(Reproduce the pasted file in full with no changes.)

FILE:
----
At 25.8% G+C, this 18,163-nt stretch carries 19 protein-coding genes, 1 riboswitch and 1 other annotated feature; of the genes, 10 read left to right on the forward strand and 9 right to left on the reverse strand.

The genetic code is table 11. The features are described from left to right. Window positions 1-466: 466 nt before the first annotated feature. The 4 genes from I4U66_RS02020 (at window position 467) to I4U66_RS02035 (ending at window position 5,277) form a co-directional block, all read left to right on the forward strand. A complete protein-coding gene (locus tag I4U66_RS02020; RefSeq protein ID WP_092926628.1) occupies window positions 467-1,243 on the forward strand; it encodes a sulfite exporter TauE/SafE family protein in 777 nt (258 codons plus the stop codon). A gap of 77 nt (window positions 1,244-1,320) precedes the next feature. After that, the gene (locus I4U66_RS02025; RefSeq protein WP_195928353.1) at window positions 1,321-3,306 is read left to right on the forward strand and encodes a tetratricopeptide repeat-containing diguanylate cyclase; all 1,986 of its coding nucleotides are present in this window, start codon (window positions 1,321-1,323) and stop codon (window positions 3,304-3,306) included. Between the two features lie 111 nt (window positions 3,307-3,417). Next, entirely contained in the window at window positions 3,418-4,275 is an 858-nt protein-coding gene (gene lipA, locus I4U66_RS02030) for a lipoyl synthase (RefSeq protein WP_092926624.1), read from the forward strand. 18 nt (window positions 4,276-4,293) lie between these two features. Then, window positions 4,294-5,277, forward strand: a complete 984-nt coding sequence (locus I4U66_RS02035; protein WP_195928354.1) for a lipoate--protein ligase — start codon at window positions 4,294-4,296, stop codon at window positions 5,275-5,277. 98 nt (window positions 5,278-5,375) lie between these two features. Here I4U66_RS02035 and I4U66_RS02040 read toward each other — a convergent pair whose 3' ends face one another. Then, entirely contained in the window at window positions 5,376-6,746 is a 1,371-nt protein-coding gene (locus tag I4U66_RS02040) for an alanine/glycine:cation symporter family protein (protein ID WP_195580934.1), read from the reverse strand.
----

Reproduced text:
At 25.8% G+C, this 18,163-nt stretch carries 19 protein-coding genes, 1 riboswitch and 1 other annotated feature; of the genes, 10 read left to right on the forward strand and 9 right to left on the reverse strand.

The genetic code is table 11. The features are described from left to right. Window positions 1-466: 466 nt before the first annotated feature. The 4 genes from I4U66_RS02020 (at window position 467) to I4U66_RS02035 (ending at window position 5,277) form a co-directional block, all read left to right on the forward strand. A complete protein-coding gene (locus tag I4U66_RS02020; RefSeq protein ID WP_092926628.1) occupies window positions 467-1,243 on the forward strand; it encodes a sulfite exporter TauE/SafE family protein in 777 nt (258 codons plus the stop codon). A gap of 77 nt (window positions 1,244-1,320) precedes the next feature. After that, the gene (locus I4U66_RS02025; RefSeq protein WP_195928353.1) at window positions 1,321-3,306 is read left to right on the forward strand and encodes a tetratricopeptide repeat-containing diguanylate cyclase; all 1,986 of its coding nucleotides are present in this window, start codon (window positions 1,321-1,323) and stop codon (window positions 3,304-3,306) included. Between the two features lie 111 nt (window positions 3,307-3,417). Next, entirely contained in the window at window positions 3,418-4,275 is an 858-nt protein-coding gene (gene lipA, locus I4U66_RS02030) for a lipoyl synthase (RefSeq protein WP_092926624.1), read from the forward strand. 18 nt (window positions 4,276-4,293) lie between these two features. Then, window positions 4,294-5,277, forward strand: a complete 984-nt coding sequence (locus I4U66_RS02035; protein WP_195928354.1) for a lipoate--protein ligase — start codon at window positions 4,294-4,296, stop codon at window positions 5,275-5,277. 98 nt (window positions 5,278-5,375) lie between these two features. Here I4U66_RS02035 and I4U66_RS02040 read toward each other — a convergent pair whose 3' ends face one another. Then, entirely contained in the window at window positions 5,376-6,746 is a 1,371-nt protein-coding gene (locus tag I4U66_RS02040) for an alanine/glycine:cation symporter family protein (protein ID WP_195580934.1), read from the reverse strand.